During their 26th Ordinary Session of the AU on January 31, 2016 in Addis Ababa, African leaders adopted the African Space Policy (ASP) and Strategy.
The strategy is the first concrete step to realise an African Outer Space programme as one of the flagship programmes of the AU Development Agenda 2063.
Space science involves space exploration and the study of natural phenomena and physical bodies occurring in outer space, such as space medicine and astrobiology for socio-economic benefits.
At the meet-the-press series in Accra yesterday, the Minister of Environment, Science, Technology and Innovation, Professor Kwabena Frimpong-Boateng, said Ghana had the capability to host the continental space agency effectively.
He said the successful launch of a satellite into space by some students of the All Nations University College in June 2017 had boosted the government’s confidence in Ghana’s ability to host the AU Space Agency.
The satellite, GhanaSat 1, was developed with support from the Japan Aerospace Exploration Agency (JAXA), and has been embedded with low and high resolution cameras to take pictures of Ghana and provide data that can be used to monitor the coastal areas of the country.
Prof. Frimpong-Boateng said MESTI was ready to facilitate the development of the required human resources for the successful implementation of the national space programmes, particularly in astronomy research.
Prof. Frimpong-Boateng reiterated that science, technology and innovation (STI) was an integral part of the government’s development agenda to ensure sustainability and environmental safety.
He said his ministry was collaborating with all other ministries to ensure the effective application of STI to government development programmes.
According to him, Ghana’s technology gap had resulted in the slow pace of its development and poverty level and, therefore, the government had introduced a number of interventions to bridge the technology gap to facilitate sustainable and accelerated development.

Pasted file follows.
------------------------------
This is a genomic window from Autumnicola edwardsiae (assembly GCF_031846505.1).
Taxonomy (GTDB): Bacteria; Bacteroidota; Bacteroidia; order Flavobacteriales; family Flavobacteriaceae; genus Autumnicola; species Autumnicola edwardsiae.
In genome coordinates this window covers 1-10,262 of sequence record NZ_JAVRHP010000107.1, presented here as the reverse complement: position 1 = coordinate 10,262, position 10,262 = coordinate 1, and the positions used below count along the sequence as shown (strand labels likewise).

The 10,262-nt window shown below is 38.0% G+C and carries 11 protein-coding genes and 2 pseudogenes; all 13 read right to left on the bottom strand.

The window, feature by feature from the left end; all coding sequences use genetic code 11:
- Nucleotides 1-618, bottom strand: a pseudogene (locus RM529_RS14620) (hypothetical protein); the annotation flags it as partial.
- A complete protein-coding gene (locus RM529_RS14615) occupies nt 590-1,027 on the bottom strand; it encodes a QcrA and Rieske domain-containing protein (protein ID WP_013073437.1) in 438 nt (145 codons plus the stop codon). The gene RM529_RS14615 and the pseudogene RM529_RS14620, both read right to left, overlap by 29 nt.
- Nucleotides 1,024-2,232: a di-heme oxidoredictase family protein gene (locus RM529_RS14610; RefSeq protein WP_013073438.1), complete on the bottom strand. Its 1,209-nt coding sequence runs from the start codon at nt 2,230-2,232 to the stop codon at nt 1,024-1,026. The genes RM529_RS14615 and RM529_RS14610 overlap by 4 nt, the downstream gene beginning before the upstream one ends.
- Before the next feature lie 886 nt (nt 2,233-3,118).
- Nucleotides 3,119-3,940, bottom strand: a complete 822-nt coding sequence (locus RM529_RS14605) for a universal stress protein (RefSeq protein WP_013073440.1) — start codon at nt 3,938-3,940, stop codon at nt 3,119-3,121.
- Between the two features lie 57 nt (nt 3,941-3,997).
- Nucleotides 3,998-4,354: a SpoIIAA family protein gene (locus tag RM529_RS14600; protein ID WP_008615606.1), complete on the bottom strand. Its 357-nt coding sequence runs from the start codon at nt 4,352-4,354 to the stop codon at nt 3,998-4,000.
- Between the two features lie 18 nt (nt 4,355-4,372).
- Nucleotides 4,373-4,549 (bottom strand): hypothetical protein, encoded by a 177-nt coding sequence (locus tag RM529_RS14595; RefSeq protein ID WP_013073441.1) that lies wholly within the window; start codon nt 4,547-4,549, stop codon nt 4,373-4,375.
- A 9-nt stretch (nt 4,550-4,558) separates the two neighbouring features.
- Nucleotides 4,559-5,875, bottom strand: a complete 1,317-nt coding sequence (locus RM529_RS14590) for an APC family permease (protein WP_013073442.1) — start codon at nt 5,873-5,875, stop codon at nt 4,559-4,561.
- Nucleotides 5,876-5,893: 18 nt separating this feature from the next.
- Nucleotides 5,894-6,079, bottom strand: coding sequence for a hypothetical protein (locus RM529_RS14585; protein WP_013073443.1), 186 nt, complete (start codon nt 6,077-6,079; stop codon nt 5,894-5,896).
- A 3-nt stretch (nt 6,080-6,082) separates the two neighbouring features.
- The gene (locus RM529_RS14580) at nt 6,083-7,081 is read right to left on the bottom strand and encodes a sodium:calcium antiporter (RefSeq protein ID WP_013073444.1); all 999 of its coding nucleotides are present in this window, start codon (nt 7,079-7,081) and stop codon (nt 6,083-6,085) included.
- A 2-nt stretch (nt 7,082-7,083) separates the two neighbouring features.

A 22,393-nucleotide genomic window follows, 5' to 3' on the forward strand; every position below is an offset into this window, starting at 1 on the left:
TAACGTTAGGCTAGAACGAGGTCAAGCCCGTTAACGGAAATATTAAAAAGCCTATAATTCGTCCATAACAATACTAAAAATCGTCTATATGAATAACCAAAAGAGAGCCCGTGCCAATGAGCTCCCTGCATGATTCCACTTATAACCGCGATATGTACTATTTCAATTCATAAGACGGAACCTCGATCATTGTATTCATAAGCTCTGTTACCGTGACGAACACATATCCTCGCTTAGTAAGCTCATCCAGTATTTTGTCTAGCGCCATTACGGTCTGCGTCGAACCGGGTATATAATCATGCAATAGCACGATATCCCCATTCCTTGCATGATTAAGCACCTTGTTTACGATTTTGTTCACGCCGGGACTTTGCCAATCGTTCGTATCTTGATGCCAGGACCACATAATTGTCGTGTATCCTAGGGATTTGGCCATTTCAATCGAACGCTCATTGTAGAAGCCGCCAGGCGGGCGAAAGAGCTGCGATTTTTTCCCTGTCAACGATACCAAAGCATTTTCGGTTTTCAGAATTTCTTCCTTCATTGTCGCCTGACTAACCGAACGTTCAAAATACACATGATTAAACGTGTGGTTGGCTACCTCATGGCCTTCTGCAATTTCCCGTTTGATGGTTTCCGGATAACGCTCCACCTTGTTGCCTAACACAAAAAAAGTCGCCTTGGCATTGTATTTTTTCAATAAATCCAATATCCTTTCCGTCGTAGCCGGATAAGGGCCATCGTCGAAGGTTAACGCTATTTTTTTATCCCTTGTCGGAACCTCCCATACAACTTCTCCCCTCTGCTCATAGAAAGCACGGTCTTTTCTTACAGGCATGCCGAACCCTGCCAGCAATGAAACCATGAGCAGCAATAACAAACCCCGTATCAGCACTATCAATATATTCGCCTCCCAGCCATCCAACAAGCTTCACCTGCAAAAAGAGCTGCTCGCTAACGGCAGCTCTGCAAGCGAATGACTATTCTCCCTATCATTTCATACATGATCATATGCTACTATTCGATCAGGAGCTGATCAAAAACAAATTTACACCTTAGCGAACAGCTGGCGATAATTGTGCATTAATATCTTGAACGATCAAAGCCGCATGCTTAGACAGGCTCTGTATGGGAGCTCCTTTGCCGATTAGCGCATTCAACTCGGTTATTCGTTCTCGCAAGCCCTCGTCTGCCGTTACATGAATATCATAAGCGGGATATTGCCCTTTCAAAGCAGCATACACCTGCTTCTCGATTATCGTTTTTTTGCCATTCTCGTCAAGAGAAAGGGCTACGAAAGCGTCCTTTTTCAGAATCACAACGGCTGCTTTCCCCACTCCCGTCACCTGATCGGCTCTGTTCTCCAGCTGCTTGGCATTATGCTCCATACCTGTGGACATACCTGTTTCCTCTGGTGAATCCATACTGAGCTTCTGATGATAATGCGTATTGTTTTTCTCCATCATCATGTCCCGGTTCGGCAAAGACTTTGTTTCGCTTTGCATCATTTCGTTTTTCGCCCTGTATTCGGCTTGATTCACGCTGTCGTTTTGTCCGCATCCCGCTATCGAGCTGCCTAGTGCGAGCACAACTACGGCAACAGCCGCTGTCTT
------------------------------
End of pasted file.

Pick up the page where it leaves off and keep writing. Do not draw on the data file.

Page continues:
Prof. Frimpong- Boateng indicated that the starting point and the foundation for the interventions were the application of STI to national development which required a national STI policy to ensure effectiveness and coordination.
The ministry, he said, had, therefore, fine-tuned and improved an existing draft STI policy which had been presented to the Cabinet for approval.
“That will guide us on how to proceed or apply STI to our development agenda to make it sustainable,” he said.
He observed that the policy would help operationalise STI implementation and guide the country on its priorities.
Prof. Frimpong-Boateng added that the ministry had set up a technical committee mandated to set up a foundry to produce metal castings to boost industrialisation, manufacturing, construction among other sectors.
The foundry will produce particularly machine parts and some basic metallic tools and inputs needed in the manufacturing value chain, the construction sector, the health and agriculture sector and other sectors.
The minister hinted that engineers from the Centre for Scientific and Industrial Research were also conducting research that would guide the building of a computer numerical control machine (CUC) that can be used to polish engine blocks and produce other machine parts produced at the foundry to meet international standards.